The Saturday Read ‘Every Time I Find the Meaning of Life, They Change It’ by Daniel Klein

A U.S. Senator, a philosophy student and a welder walk into a bar…maybe not. In a debate last week U.S. Senator Marco Rubio questioned the value of a philosophy major in a world that needs more welders.

“I don’t know why we have stigmatized vocational education, welders make more money than philosophers. We need more welders and less philosophers.”

I can understand those who seek to define college as an extended vocational school experience, given the cost and potential for significant debt, but to limit the aspirations of 18 year olds diminishes the value of higher education. I think we go to college to figure things out. Part of that is the career decision, but the larger experience incorporates learning how to think, question, listen, reflect and argue in a quest to live our best life.

In defense of philosophy majors, and the politicians and welders who might benefit from their wisdom, The Saturday Read this week is ‘Every Time I Find the Meaning of Life, They Change It: Wisdom of the Great Philosophers on How to Live’ by Daniel Klein.

Like many college students, Klein didn’t have a clue as to what I wanted to do after college; basically all I knew was that I didn’t want to be a doctor, lawyer, or businessman, eliminations that put me in a distinct minority of my classmates. I figured studying philosophy would be just the ticket to give me direction.”

His father, like Senator Rubio, let him know that “studying philosophy was simply a wast of time.”

Fortunately for the reader, Klein continued his studies, recording selected ‘Pithies’ in a notebook hoping “to find some guidance from the great philosophers on how best to live my life.” These quotes and current reflections form the structure of the book.

“I now realized that those how-to-live questions were still very much alive in my mind. Sure, time had crept on and my life, with its ups and downs, had simply happened, as lives tend to do, by my appetite for philosophical ideas about life had not diminished in the least. In fact, as I look at life from the vantage point of my eighth decade, my hankering for such ideas has only increased. Late in the game as it may be, I still want to live my final years the best way I can. But more compellingly, I find myself at that stage of life when I want to give my personal history one last look-through, and I am curious to see how it measures up to fully considered ideas of a good life.”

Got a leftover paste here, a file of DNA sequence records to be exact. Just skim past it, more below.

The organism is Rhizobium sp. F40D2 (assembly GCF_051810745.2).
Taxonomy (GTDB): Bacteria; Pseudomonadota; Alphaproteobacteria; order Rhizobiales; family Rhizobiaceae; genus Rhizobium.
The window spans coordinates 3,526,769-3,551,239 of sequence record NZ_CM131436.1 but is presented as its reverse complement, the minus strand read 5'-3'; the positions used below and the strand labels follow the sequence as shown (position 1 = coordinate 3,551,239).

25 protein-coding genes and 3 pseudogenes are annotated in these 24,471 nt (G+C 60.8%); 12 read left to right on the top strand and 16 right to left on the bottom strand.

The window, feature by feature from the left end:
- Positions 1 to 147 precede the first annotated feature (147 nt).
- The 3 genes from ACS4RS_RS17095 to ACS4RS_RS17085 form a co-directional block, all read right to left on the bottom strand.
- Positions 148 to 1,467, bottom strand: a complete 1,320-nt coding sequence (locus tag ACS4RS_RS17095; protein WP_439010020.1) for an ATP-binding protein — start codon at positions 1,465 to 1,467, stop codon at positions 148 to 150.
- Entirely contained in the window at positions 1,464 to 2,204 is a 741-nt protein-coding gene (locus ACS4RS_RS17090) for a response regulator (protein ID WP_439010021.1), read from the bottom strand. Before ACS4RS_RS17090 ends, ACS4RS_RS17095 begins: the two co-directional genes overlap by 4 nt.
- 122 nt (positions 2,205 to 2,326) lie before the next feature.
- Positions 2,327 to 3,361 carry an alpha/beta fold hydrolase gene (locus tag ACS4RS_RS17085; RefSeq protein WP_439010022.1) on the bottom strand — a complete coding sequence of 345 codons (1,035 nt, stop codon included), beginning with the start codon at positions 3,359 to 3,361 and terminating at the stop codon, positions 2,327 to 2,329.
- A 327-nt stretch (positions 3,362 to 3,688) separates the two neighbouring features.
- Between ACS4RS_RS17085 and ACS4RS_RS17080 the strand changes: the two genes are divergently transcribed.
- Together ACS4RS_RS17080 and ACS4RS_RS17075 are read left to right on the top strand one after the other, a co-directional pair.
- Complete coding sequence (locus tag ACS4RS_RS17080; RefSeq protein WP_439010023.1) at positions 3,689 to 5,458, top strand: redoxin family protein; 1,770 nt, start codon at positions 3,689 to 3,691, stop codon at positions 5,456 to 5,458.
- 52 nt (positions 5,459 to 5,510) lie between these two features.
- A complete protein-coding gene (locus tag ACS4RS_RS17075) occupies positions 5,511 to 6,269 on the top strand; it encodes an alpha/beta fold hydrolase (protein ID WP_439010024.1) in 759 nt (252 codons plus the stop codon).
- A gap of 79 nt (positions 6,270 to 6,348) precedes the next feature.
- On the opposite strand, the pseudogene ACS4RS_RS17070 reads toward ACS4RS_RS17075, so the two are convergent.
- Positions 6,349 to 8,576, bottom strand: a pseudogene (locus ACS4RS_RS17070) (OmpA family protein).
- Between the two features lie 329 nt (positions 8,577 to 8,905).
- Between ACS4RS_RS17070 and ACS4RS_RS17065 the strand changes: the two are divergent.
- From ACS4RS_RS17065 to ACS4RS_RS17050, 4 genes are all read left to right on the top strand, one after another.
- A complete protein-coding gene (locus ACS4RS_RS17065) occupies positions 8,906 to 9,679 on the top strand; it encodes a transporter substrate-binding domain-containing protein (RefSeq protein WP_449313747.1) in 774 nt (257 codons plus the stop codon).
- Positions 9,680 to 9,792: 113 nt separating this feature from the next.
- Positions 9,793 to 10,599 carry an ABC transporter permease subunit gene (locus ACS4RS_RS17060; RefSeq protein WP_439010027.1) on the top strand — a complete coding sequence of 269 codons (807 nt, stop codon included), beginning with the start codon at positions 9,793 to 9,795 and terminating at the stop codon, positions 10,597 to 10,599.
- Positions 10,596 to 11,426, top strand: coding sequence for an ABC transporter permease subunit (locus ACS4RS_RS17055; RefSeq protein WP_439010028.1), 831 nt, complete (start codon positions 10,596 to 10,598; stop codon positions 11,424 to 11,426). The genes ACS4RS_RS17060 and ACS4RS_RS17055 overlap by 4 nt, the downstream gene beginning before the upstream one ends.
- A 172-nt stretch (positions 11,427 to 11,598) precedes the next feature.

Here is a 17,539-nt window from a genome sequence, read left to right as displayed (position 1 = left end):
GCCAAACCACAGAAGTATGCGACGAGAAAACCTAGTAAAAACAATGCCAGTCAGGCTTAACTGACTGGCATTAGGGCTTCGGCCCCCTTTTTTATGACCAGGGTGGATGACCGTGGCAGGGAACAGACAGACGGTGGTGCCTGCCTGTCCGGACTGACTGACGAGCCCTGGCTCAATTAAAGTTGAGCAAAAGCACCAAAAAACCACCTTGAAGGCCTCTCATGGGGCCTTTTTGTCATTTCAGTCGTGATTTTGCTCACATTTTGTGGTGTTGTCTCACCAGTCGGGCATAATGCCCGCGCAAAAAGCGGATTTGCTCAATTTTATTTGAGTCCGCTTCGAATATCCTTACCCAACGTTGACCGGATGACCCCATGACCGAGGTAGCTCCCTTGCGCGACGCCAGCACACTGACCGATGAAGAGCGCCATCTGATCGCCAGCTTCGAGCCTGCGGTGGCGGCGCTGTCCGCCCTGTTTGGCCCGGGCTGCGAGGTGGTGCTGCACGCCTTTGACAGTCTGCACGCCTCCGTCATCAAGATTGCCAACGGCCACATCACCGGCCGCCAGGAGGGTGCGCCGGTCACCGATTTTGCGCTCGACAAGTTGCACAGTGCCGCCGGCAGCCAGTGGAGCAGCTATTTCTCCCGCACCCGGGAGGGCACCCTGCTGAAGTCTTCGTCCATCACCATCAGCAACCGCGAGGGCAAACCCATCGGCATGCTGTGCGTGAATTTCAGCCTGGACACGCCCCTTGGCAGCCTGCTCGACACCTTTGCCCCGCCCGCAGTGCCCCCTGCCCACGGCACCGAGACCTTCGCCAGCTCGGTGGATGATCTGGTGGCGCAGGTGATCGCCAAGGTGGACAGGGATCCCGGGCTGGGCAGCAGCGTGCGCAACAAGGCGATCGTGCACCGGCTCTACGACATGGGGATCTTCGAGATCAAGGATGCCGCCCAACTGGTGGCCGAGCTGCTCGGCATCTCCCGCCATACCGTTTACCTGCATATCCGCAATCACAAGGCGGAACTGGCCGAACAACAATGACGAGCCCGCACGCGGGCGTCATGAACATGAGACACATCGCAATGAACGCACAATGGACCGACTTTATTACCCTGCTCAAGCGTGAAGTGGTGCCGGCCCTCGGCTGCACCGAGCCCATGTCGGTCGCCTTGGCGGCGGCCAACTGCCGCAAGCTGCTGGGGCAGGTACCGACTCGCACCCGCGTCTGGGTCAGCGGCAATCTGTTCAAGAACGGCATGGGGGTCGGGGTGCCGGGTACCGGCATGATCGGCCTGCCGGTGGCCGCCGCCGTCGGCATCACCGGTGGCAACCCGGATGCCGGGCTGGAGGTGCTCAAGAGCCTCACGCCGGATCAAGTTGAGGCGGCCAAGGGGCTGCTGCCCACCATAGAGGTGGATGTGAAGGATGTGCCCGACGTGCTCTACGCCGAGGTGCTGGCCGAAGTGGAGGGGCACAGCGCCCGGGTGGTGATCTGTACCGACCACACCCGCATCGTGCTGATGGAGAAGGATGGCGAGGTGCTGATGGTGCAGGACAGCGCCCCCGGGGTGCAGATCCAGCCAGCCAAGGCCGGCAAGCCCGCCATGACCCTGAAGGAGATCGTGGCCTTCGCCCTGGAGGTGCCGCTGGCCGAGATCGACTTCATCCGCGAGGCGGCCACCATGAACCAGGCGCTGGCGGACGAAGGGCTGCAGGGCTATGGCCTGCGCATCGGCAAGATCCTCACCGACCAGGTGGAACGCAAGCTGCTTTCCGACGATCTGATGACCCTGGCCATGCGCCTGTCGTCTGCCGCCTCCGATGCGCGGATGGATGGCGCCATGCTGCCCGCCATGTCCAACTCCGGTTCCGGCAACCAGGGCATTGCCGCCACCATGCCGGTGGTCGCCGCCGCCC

Why this book? Because legislating, welding and philosophy should not be mutually exclusive terms. As the Thanksgiving inter-generational conversation turns to the big ‘vocational’ questions of choice and what you are doing with your life, it’s the central question of philosophy being posed, how to live the best possible life.

‘Every Time I Find the Meaning of Life, They Change It’ is an accessible, often humorous, tutorial, presenting a pageant of philosophy’s luminaries and author commentaries.

One quote in particular, resonated with me in light of the domestic and international scene this week, from British philosopher, Bertrand Russell.

“The man who has no tincture of philosophy goes through life imprisoned in the prejudices derived from common sense, from the habitual beliefs of his age or his nation, and from convictions which have grown up in his mind without the co-operation or consent of deliberate reason. To such a man the world tends to become definite, finite, obvious; common objects rouse no questions, and unfamiliar possibilities are contemptuously rejected…(But Philosophy) keeps alive ours sense of wonder by showing familiar things in an unfamiliar aspect.”